Andreas Roepstorff

Structure of Orbitofrontal Cortex Predicts Social Influence

Research output: Contribution to journal/Conference contribution in journal/Contribution to newspaperJournal articleResearchpeer-review


  • Daniel Campbell-Meiklejohn, Denmark
  • Ryota Kanai, University College London, United Kingdom
  • Bahador Bahrami, Denmark
  • Dominik Bach, University College London, United Kingdom
  • Ray Dolan, University College London, United Kingdom
  • Andreas Roepstorff
  • Chris D Frith
Some people conform more than others. Across different contexts, this tendency is a fairly stable trait [1]. This stability suggests that the tendency to conform might have an anatomical correlate [2]. Values that one associates with available options, from foods to political candidates, help to guide choices and behaviour. These values can often be updated by the expressed preferences of other people as much as by independent experience. In this correspondence, we report a linear relationship between grey matter volume (GM) in a region of lateral orbitofrontal cortex (lOFCGM) and the tendency to shift reported desire for objects toward values expressed by other people. This effect was found in precisely the same region in each brain hemisphere. lOFCGM also predicted the functional hemodynamic response in the middle frontal gyrus to discovering that someone else's values contrast with one's own. These findings indicate that the tendency to conform one's values to those expressed by other people has an anatomical correlate in the human brain.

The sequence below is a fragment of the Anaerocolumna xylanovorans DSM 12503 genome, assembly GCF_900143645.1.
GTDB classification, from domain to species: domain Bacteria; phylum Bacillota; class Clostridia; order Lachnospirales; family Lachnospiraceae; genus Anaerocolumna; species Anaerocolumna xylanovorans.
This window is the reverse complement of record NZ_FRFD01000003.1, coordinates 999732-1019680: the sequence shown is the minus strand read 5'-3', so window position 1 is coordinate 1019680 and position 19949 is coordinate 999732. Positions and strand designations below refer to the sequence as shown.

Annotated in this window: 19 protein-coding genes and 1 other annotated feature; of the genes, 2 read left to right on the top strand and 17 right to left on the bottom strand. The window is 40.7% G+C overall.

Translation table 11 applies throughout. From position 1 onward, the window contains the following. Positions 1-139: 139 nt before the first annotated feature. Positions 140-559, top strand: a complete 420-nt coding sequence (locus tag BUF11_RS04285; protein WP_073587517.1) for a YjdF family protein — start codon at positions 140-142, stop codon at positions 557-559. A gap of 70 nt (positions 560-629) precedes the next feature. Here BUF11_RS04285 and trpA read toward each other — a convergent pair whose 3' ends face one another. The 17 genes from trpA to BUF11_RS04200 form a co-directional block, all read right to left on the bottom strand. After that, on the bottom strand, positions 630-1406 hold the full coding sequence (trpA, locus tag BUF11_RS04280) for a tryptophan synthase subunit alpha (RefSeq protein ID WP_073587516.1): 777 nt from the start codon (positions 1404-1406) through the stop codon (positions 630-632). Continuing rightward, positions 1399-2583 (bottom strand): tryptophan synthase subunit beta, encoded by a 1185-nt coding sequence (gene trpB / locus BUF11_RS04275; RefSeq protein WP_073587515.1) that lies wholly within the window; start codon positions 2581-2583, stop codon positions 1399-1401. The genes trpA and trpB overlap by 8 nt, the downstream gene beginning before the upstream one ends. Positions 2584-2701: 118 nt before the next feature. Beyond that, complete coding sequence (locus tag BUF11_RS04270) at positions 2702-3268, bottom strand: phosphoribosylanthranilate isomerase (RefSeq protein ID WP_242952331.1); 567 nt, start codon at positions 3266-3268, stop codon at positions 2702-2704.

Original languageEnglish
JournalCurrent Biology
Pages (from-to)123-124
Number of pages2
Publication statusPublished - 2012

    Research areas

  • social, influence, social learning, orbitofrontal, Value, neuroimaging, vbm, Conformity

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